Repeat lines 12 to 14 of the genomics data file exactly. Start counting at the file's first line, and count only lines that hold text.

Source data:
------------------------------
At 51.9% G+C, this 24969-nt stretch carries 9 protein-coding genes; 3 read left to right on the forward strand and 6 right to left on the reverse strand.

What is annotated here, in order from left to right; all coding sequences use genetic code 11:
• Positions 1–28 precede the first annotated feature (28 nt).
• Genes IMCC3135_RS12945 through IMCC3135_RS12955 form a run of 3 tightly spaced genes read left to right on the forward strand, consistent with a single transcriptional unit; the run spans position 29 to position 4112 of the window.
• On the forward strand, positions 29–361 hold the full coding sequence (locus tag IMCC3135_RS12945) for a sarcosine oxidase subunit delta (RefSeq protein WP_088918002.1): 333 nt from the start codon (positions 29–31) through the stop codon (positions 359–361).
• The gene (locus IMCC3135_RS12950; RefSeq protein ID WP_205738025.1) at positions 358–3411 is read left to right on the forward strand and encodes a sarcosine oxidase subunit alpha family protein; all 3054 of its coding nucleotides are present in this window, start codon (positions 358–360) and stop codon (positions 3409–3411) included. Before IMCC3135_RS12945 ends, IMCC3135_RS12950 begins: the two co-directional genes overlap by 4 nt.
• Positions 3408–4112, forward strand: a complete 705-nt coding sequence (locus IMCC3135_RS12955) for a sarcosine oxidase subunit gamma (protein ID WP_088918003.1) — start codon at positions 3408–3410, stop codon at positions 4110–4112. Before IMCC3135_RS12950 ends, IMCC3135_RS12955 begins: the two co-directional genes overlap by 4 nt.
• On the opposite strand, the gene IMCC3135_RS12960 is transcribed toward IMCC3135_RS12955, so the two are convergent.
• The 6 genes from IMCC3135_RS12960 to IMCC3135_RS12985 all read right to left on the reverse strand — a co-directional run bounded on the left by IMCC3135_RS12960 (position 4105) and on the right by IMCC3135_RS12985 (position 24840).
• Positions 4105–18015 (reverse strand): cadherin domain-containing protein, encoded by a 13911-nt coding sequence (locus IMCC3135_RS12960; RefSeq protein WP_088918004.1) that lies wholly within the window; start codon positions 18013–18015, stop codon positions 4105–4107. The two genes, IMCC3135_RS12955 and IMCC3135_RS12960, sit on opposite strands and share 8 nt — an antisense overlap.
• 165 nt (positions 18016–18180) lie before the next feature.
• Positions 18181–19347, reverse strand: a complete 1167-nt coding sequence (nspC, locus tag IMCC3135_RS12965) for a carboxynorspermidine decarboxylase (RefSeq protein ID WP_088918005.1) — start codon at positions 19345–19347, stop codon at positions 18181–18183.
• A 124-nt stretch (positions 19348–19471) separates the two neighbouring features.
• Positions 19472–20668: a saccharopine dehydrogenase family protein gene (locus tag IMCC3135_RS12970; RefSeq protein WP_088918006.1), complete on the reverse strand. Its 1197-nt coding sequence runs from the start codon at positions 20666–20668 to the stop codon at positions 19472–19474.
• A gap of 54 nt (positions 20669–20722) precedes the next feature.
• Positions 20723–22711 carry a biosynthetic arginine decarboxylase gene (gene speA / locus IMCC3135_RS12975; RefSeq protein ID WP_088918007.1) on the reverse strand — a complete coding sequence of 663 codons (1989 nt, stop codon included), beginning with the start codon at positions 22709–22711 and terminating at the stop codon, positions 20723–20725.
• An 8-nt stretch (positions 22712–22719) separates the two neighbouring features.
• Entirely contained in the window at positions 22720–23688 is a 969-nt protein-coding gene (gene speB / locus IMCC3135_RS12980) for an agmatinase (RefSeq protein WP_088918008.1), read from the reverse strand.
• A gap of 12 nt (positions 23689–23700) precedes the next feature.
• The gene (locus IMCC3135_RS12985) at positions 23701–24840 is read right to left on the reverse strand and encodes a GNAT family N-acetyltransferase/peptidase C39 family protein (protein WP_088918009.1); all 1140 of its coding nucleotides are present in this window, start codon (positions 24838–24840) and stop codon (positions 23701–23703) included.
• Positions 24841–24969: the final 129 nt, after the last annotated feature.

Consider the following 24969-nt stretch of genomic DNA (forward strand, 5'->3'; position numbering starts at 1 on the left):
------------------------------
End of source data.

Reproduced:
• Positions 18181–19347, reverse strand: a complete 1167-nt coding sequence (nspC, locus tag IMCC3135_RS12965) for a carboxynorspermidine decarboxylase (RefSeq protein ID WP_088918005.1) — start codon at positions 19345–19347, stop codon at positions 18181–18183.
• A 124-nt stretch (positions 19348–19471) separates the two neighbouring features.
• Positions 19472–20668: a saccharopine dehydrogenase family protein gene (locus tag IMCC3135_RS12970; RefSeq protein WP_088918006.1), complete on the reverse strand. Its 1197-nt coding sequence runs from the start codon at positions 20666–20668 to the stop codon at positions 19472–19474.